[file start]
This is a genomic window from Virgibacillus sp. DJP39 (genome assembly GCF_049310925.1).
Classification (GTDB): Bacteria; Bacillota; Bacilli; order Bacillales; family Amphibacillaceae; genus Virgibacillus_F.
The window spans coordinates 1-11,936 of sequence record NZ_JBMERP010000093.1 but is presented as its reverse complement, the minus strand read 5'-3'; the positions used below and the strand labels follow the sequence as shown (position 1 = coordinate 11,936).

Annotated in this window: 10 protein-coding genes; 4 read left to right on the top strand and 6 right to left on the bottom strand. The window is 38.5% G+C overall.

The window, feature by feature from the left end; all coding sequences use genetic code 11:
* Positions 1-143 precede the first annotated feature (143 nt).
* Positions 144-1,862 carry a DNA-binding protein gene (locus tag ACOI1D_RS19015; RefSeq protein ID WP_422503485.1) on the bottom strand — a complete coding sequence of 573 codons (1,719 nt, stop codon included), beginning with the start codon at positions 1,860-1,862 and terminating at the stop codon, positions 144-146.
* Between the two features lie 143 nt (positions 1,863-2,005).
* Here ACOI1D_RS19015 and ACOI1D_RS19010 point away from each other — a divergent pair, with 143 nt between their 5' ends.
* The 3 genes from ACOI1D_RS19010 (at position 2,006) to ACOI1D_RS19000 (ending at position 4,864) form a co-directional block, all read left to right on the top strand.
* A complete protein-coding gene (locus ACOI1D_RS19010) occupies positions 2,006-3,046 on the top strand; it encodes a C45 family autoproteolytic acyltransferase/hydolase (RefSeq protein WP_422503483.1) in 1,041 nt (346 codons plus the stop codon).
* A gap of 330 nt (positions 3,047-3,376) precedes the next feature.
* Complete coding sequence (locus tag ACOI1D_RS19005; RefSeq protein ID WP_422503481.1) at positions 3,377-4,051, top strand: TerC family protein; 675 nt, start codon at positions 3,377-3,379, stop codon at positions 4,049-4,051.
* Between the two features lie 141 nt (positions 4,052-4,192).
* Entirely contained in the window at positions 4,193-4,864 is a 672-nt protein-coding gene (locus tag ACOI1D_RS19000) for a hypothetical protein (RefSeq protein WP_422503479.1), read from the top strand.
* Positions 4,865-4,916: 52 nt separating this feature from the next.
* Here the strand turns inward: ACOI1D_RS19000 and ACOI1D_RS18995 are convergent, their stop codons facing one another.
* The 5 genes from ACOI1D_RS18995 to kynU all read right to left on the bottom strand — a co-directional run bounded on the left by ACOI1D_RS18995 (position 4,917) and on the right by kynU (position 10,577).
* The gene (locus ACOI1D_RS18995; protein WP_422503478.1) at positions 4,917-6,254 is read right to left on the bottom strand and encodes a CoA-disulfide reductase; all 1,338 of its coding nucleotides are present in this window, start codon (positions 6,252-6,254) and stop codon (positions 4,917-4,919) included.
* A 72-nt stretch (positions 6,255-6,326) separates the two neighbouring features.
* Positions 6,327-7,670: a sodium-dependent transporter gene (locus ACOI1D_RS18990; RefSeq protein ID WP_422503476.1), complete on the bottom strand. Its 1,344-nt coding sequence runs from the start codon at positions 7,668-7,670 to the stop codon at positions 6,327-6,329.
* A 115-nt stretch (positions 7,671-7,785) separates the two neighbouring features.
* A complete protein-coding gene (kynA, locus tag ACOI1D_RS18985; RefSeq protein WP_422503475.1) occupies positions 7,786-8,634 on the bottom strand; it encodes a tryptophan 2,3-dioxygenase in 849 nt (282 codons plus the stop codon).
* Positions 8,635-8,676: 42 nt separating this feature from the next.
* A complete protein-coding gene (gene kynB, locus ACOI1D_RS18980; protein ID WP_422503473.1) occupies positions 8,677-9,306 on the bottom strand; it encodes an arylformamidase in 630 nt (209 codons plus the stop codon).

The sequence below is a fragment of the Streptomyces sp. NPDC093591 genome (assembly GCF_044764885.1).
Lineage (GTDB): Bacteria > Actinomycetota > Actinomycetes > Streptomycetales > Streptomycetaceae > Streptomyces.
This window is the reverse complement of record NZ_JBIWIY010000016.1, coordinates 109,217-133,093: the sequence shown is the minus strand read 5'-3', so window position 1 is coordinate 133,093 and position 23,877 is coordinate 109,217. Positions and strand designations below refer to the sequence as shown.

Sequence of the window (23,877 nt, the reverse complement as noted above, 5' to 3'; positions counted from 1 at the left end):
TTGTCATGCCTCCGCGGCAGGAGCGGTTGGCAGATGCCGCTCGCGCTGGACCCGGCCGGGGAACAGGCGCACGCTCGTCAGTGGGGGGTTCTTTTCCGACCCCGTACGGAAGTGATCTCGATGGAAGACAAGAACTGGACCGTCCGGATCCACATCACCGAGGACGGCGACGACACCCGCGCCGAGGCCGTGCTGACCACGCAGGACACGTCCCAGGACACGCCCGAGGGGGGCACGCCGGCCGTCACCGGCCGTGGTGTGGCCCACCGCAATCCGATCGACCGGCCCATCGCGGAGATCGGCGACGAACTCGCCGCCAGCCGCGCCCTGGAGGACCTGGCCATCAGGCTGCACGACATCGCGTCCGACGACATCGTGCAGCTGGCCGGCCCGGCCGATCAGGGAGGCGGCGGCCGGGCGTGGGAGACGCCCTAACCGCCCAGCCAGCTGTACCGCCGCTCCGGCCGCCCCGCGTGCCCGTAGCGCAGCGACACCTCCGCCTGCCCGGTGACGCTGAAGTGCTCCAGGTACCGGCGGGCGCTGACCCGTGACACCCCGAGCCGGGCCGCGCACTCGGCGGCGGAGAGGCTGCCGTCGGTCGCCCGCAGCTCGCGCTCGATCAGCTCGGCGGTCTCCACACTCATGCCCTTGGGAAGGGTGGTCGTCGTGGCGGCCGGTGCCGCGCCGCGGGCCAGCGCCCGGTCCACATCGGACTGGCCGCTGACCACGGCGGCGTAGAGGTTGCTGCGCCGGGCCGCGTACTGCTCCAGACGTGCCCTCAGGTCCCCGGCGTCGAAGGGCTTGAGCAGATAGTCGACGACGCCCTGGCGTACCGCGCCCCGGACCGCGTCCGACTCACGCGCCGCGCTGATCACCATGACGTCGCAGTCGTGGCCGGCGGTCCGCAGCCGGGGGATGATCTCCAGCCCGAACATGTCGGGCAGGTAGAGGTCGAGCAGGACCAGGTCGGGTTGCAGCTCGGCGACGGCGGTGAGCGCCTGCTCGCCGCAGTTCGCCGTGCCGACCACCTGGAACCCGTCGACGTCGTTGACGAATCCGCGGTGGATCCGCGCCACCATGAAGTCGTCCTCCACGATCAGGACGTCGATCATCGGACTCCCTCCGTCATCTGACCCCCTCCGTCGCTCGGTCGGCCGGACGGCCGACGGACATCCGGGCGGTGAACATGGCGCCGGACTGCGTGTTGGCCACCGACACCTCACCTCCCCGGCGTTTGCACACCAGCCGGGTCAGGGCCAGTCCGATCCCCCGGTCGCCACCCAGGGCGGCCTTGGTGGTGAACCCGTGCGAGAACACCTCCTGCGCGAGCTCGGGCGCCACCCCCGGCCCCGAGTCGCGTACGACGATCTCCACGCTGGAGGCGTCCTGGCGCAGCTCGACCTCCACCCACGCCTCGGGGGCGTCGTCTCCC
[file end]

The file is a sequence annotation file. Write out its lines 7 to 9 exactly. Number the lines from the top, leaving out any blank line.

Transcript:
* Positions 144-1,862 carry a DNA-binding protein gene (locus tag ACOI1D_RS19015; RefSeq protein ID WP_422503485.1) on the bottom strand — a complete coding sequence of 573 codons (1,719 nt, stop codon included), beginning with the start codon at positions 1,860-1,862 and terminating at the stop codon, positions 144-146.
* Between the two features lie 143 nt (positions 1,863-2,005).
* Here ACOI1D_RS19015 and ACOI1D_RS19010 point away from each other — a divergent pair, with 143 nt between their 5' ends.